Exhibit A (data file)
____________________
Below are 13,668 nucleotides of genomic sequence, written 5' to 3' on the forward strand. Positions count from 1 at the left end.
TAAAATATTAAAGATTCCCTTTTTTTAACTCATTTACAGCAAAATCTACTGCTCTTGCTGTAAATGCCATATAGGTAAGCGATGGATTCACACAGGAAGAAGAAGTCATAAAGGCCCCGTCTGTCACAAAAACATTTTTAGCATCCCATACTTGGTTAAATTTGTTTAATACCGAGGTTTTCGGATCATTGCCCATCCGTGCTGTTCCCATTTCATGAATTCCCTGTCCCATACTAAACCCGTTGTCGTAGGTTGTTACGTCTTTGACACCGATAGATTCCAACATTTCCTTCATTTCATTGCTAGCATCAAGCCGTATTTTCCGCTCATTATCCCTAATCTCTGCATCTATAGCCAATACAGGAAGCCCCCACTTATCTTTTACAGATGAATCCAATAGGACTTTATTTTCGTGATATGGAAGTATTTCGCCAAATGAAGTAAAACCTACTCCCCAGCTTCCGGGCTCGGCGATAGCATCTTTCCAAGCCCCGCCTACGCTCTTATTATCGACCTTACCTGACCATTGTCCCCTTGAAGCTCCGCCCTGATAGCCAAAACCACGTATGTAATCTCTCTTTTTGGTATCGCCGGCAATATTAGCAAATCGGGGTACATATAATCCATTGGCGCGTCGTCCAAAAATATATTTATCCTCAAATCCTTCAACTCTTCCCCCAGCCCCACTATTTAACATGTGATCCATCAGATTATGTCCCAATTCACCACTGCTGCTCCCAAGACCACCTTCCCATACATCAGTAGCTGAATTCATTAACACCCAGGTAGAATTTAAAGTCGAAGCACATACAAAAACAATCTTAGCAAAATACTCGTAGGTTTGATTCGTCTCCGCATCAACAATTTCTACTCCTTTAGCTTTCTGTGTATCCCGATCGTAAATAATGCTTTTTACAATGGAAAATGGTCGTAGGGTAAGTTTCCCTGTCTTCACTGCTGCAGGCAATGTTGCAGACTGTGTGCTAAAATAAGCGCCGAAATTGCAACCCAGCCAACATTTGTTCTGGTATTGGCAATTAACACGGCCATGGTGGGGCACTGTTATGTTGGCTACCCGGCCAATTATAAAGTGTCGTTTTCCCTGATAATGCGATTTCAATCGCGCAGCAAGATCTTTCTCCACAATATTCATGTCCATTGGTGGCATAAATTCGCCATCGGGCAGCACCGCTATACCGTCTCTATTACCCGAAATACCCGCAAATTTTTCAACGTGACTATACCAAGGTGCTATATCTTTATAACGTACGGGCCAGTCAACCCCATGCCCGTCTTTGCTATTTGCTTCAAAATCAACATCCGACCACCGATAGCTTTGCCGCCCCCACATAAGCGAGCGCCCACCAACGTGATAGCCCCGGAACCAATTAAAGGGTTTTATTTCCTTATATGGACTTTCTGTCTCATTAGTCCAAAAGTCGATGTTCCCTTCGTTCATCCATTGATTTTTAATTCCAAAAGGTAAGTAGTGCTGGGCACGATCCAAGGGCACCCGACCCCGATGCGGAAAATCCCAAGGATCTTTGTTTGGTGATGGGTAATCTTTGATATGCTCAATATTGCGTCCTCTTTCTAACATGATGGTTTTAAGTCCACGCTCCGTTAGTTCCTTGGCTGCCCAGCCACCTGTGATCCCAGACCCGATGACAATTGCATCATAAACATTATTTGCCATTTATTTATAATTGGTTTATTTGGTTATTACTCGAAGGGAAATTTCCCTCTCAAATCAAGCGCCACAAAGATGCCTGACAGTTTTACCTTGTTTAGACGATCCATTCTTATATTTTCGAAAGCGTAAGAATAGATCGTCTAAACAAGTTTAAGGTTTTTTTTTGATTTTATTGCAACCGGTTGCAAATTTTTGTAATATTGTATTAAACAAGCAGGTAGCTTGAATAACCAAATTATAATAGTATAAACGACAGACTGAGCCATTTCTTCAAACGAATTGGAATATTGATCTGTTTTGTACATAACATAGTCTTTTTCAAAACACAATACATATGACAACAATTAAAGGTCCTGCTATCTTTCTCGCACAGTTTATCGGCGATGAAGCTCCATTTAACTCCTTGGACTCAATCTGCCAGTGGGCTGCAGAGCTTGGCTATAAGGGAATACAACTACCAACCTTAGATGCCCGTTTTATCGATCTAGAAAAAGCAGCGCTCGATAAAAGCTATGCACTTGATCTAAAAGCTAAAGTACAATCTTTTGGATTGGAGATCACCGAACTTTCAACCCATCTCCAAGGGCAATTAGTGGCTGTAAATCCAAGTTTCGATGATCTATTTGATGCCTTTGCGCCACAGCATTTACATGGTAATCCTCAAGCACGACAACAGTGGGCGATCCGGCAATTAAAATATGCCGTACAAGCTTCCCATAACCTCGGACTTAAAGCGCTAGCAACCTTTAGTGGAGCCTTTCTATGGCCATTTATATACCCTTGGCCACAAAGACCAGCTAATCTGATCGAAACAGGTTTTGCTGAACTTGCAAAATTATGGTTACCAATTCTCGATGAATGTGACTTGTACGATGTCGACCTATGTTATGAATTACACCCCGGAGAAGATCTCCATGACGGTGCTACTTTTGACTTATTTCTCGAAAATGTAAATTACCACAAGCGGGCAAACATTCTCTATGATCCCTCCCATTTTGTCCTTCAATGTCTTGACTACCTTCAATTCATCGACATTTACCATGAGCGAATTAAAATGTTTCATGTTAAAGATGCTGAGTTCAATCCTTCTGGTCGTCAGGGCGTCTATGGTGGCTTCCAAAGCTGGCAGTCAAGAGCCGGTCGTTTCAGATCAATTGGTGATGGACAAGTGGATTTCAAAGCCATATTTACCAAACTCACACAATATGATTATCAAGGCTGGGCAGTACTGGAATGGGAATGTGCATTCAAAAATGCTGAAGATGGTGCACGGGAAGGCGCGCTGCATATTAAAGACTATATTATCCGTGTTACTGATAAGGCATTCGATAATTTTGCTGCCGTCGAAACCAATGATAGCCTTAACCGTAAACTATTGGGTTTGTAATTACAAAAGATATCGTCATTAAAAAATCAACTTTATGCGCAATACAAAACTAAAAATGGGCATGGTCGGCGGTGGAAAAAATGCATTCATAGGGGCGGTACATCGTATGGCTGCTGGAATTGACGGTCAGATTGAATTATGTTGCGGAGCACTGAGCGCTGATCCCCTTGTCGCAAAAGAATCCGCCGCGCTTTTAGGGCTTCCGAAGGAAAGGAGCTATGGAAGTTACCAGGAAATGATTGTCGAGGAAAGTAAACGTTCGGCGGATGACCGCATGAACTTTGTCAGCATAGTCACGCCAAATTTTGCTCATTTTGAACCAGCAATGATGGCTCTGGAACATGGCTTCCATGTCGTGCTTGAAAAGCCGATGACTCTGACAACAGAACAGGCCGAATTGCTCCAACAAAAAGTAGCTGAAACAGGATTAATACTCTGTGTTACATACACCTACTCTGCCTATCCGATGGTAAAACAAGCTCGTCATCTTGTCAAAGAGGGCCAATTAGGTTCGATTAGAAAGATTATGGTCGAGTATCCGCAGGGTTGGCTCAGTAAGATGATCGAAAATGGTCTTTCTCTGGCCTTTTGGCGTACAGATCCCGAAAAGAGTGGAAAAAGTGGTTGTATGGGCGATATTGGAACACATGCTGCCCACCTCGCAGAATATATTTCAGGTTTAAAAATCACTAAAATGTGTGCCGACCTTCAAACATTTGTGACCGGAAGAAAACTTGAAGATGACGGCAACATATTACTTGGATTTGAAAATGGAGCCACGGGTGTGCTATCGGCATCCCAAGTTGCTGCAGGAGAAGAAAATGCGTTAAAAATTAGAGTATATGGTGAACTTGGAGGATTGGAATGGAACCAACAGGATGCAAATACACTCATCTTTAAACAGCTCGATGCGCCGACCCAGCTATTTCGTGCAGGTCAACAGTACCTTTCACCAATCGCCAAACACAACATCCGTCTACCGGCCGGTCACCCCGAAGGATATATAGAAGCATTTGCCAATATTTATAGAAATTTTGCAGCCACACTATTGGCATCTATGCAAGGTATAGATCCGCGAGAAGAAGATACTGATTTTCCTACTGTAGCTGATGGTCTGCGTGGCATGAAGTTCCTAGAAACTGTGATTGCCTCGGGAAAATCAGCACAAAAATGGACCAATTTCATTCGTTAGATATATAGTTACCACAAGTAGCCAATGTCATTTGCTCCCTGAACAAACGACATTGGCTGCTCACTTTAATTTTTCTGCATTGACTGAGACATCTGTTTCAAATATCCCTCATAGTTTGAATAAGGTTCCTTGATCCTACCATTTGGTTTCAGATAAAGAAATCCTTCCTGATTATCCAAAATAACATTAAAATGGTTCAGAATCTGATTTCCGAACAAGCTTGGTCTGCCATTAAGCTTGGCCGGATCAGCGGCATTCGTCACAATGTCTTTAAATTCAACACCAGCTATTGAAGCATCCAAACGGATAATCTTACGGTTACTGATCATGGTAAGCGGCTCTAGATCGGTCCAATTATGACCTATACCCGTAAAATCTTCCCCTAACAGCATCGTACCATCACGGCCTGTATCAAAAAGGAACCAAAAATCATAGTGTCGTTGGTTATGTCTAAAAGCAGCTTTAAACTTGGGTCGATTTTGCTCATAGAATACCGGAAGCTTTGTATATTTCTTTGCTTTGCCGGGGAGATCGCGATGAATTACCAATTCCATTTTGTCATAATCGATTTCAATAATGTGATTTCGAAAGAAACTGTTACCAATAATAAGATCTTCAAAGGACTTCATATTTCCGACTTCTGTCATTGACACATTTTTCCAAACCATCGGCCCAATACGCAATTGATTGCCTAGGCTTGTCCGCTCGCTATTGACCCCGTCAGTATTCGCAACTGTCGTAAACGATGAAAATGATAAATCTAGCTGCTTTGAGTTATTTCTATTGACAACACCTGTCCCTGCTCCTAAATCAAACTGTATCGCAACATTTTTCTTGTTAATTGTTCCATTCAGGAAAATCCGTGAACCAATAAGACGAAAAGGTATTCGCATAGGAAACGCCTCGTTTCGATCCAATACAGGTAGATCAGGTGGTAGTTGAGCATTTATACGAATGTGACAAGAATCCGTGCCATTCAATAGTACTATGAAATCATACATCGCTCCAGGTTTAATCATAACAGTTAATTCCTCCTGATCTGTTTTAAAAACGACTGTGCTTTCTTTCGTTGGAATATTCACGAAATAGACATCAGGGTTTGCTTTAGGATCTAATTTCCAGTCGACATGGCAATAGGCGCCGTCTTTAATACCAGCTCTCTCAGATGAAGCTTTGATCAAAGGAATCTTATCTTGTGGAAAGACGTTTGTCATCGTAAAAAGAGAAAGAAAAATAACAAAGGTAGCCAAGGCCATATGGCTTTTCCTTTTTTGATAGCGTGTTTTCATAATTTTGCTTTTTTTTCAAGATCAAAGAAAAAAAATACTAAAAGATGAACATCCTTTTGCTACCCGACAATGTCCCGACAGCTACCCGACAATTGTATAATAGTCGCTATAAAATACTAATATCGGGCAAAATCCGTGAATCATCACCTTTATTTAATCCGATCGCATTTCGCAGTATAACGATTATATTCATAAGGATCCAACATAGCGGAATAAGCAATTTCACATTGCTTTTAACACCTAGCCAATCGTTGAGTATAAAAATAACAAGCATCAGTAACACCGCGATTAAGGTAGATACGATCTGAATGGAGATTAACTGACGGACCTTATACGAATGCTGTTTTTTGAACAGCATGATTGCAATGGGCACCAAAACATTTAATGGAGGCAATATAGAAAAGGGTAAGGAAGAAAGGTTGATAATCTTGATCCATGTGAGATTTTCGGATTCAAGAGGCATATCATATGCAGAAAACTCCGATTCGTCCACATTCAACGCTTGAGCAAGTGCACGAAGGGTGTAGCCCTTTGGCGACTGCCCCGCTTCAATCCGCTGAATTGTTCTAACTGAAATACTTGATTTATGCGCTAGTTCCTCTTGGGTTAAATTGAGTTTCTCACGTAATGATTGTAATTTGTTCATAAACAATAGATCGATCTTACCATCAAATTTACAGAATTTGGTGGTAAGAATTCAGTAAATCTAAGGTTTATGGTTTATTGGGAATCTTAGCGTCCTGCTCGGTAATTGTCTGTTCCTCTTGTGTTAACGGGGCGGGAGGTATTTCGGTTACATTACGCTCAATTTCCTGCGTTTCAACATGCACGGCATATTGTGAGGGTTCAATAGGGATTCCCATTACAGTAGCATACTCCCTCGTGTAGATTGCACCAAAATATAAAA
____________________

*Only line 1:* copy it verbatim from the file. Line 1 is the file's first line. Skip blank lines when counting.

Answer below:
Below are 13,668 nucleotides of genomic sequence, written 5' to 3' on the forward strand. Positions count from 1 at the left end.